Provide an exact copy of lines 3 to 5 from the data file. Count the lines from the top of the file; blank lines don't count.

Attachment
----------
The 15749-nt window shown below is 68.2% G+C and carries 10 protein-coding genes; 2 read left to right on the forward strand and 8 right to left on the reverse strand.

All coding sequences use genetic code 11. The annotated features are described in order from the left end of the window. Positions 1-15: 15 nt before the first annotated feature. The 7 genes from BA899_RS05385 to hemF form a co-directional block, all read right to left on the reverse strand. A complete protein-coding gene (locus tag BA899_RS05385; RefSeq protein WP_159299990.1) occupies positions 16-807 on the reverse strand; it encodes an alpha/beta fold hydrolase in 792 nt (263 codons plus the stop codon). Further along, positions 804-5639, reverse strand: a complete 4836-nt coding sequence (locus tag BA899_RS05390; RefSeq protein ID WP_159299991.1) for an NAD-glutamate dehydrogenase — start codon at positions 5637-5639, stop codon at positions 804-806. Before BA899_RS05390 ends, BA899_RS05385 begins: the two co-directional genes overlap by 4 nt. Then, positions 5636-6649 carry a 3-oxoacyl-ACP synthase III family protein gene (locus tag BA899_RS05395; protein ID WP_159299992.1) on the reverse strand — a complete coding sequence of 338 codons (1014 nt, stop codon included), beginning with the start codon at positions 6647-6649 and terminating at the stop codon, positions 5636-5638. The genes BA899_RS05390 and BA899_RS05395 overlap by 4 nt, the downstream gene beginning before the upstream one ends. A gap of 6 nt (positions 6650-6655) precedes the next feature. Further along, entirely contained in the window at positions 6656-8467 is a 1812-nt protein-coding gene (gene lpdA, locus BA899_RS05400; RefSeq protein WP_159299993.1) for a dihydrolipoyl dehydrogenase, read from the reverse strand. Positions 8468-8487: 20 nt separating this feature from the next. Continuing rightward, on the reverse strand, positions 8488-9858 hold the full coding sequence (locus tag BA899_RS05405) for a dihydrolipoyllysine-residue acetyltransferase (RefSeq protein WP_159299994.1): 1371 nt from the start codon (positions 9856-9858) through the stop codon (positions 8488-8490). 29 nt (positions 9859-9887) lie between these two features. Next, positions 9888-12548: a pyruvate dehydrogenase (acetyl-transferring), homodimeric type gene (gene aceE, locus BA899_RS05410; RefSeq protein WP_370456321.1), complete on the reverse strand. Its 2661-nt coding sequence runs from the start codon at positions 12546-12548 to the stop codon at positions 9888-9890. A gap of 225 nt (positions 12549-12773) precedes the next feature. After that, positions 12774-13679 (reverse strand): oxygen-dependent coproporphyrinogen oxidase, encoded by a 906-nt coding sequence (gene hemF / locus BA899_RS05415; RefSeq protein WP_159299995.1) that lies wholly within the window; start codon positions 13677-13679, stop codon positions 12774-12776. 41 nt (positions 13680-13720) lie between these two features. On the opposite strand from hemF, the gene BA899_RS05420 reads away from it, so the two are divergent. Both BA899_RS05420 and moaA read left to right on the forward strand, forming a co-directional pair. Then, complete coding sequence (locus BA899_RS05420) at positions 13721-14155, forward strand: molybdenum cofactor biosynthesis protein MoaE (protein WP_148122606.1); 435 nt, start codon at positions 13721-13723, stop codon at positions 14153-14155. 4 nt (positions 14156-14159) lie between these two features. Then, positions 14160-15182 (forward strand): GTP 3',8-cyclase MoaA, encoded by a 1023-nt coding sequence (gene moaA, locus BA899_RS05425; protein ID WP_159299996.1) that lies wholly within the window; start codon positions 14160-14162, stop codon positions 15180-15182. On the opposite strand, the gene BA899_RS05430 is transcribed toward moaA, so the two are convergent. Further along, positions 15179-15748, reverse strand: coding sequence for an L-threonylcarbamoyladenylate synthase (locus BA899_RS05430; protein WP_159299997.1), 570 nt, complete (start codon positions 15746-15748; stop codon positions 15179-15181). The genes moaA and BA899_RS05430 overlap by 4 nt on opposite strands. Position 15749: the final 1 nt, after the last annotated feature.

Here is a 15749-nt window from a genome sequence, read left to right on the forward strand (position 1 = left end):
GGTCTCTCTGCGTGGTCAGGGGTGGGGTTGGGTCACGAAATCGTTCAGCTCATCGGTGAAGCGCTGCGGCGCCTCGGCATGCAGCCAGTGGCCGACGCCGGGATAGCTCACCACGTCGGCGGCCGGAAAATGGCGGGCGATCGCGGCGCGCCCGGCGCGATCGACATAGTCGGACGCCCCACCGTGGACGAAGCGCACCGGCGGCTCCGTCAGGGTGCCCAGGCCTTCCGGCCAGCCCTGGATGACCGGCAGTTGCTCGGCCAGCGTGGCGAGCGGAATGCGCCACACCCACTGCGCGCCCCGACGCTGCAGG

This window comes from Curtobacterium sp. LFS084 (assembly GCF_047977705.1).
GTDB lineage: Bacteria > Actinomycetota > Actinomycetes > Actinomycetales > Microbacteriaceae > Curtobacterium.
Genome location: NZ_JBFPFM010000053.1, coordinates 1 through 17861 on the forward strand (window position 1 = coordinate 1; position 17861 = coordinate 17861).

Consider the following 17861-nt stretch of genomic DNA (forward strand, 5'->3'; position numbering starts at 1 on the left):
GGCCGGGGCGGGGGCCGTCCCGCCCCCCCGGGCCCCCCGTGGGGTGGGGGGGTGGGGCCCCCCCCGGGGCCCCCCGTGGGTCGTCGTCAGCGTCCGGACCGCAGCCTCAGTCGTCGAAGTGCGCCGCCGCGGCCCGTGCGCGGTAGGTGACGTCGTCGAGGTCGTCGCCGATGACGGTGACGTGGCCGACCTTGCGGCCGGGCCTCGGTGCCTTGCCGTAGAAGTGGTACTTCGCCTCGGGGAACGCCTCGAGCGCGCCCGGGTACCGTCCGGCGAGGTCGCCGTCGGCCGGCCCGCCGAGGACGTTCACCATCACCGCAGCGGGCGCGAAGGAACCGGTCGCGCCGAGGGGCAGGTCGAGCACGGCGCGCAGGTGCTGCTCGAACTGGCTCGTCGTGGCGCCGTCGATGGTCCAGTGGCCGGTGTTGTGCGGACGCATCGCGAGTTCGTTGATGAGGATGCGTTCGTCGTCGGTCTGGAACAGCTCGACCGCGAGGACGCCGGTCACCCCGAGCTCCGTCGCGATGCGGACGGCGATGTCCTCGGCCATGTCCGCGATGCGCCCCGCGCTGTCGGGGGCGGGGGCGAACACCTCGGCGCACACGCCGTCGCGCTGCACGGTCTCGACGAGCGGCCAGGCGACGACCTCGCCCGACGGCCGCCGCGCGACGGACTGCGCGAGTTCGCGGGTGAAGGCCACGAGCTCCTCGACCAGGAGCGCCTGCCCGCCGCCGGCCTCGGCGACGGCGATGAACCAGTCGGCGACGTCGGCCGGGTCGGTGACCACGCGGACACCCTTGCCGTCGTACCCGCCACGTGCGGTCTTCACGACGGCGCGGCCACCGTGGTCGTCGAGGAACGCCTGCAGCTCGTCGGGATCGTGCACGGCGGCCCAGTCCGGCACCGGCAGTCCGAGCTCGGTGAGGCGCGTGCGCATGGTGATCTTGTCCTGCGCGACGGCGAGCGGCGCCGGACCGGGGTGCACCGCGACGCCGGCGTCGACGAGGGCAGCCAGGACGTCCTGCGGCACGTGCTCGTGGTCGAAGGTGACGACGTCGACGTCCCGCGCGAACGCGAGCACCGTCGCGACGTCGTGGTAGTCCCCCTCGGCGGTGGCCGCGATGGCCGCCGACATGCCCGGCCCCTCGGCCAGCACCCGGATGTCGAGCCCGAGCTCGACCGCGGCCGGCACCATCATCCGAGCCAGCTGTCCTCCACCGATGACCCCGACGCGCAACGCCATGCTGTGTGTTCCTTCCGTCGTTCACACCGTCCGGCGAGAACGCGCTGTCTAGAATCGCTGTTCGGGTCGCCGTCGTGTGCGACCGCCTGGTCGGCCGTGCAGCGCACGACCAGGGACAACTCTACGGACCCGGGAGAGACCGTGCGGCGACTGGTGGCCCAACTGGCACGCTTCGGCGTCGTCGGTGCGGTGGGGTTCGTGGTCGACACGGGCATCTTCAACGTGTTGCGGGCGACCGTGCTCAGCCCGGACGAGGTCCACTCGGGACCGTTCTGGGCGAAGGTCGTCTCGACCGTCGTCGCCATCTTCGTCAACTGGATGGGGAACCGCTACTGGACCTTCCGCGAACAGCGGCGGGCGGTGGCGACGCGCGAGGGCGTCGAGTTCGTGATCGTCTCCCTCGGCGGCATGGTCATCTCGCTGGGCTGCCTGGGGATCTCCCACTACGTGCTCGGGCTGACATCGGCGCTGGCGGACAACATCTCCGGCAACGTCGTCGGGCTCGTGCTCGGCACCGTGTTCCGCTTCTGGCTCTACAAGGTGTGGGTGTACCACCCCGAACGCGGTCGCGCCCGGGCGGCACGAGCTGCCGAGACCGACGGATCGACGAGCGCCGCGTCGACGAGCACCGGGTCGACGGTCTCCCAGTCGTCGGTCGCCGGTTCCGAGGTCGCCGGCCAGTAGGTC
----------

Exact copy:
Here is a 15749-nt window from a genome sequence, read left to right on the forward strand (position 1 = left end):
GGTCTCTCTGCGTGGTCAGGGGTGGGGTTGGGTCACGAAATCGTTCAGCTCATCGGTGAAGCGCTGCGGCGCCTCGGCATGCAGCCAGTGGCCGACGCCGGGATAGCTCACCACGTCGGCGGCCGGAAAATGGCGGGCGATCGCGGCGCGCCCGGCGCGATCGACATAGTCGGACGCCCCACCGTGGACGAAGCGCACCGGCGGCTCCGTCAGGGTGCCCAGGCCTTCCGGCCAGCCCTGGATGACCGGCAGTTGCTCGGCCAGCGTGGCGAGCGGAATGCGCCACACCCACTGCGCGCCCCGACGCTGCAGG

This window comes from Curtobacterium sp. LFS084 (assembly GCF_047977705.1).